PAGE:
Very odd, or is it? Yet there are many contemporary parallels, as seen in the incident a half-century ago when Bobby Soxers tore off the tee-shirt of singer Fabian, almost injuring him in the process. From time to time we hear of sales of celebrity memorabilia. Sometimes these are acquired as investments. In other instances the purchaser may caress or wear the object in the belief that somehow contact is being made with the departed.

Returning to the Middle Ages, let us draw the inevitable conclusion. After death the physical head of St. Alexander, separated from its body by the executioner’s sword, would have had great potency. How much greater potency then the artificial head, since it joined to the two Alexander elements, various other potent items, four of them bearing the special residues of being touched by Christ himself. This reliquary was not an atomic bomb, but a hydrogen bomb—in a good way, of course.

The Alexander head was made ex novo. As we indicated, body cannibalism had become prevalent as early as Merovingian times. In many cases, though, the head was obligingly severed by the execution. The case of John the Baptist, of whom there were three separate head-findings: Jerusalem, Emesa, and Cumana. After 1204 the Cumana head was transferred to Amiens. The present Cathedral, whose construction (after the fire of 1211) was spurred by the precious head, is a kind of gigantic reliquary. (Slide).

B. The beheading of Saint Denis in Montmartre had a memorable sequel. The saint, dissatisfied with his place of execution, picked up his own severed head and carried it some miles to the West, where in due course the present basilica was erected. In fact there are scores of these cephalophoric (head-bearing) saints.

C. Other beheadings include the case of the column statues in the West front of the Abbey of St. Denis. Six heads have survived, the bodies not. Did this occur (as is often assumed) at the mob attack in 1789? It has recently been suggested that the dismemberment occurred during a “benign” restoration of 1771.

D. The Egyptian substitute heads of the Old Kingdom offer an interesting parallel. Many show signs of mutilation in the form of small holes, perhaps to prevent them from doing harm. It is interesting that the ancient Egyptians invented both the theme of the separate head and the bust (the Ankh-haf in Boston being the earliest suviving example of the latter).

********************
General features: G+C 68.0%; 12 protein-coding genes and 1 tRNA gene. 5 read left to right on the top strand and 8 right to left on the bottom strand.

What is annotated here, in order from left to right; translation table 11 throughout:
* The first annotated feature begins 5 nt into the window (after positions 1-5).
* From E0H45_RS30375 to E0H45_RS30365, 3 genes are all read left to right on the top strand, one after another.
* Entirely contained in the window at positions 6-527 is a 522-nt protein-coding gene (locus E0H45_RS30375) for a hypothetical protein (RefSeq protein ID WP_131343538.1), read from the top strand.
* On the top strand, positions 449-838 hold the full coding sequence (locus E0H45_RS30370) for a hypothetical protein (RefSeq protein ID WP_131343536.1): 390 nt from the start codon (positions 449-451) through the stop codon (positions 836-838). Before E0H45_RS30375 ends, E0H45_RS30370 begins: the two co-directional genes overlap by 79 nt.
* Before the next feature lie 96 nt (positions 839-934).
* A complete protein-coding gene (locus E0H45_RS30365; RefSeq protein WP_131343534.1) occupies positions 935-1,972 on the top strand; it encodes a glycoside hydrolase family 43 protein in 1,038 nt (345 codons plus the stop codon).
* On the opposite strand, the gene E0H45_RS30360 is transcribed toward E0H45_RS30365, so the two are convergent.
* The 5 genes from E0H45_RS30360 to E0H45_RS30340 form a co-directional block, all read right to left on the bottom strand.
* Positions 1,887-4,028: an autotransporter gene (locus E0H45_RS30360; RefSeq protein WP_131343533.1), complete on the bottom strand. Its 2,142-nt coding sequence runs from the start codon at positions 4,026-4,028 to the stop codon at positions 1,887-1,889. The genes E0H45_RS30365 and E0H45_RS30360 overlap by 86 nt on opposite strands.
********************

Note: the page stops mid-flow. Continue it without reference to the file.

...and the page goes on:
E. My interest in this overall question began a number of years ago when I investigated the iconography of Orpheus. As far as we can tell, Orpheus’ original role seems to be as an inspired singer with magical powers. He could calm the beasts and even, on occasion, cause trees to move. He could enrapture men, causing them to do things they might not otherwise have been. In later antiquity this magical charisma was transformed, making him the founder of a religion known as Orphism. The myth enjoyed a notable revival in the Renaissance, at which time the tragic story of Eurydice becomes central. Note the appropriation by Politian and early opera. In ancient times the Euridice story was part of a diptych. The second phase occurred after he moved to Thrace and began his “Mark Foley” career, seeking to seduce young men, some of whom were married. Hence the murderous anger of the Thracian maenads.

After his lynching and dismemberment, the head floated away, still singing. It was found by the people of Lesbos, who erected a shrine. In antiquity visitors could still hear it faintly singing. Seemingly, these postmortem utterances, transcribed, are the basis for the Orphic hymns..

F. Other speaking heads include the one in “Sir Gawain and the Green Knight,” an English poem of the fourteenth century. After Gawain severs the head, the knight promptly picks it up, and the head speaks, reminding Gawain of his promise. The Green Man images may be connected with this. An allegory of nature’s renewal (the Green Man appears at Arthur’s New Year’s festivities).

G. Pope Sylvester II (d. 1003) was supposed to have created a magical head, la Meridiana, which could answer questions—“yes” and “no” only.

H. There is a magical head towards the end of Part II of Cervantes' Don Quijote. Don Antonio Moreno, a wealthy citizen of Barcelona, befriends the knight. He conducts him to a room in his house displaying a bronze bust, in the style of a Roman Emperor, which will answer questions. It never does so on Friday, so they must return the next day. This hoax is carried out through a speaking tube leading to a chamber immediately below. (The motif has been traced to an earlier French romance, Valentin et Orson.)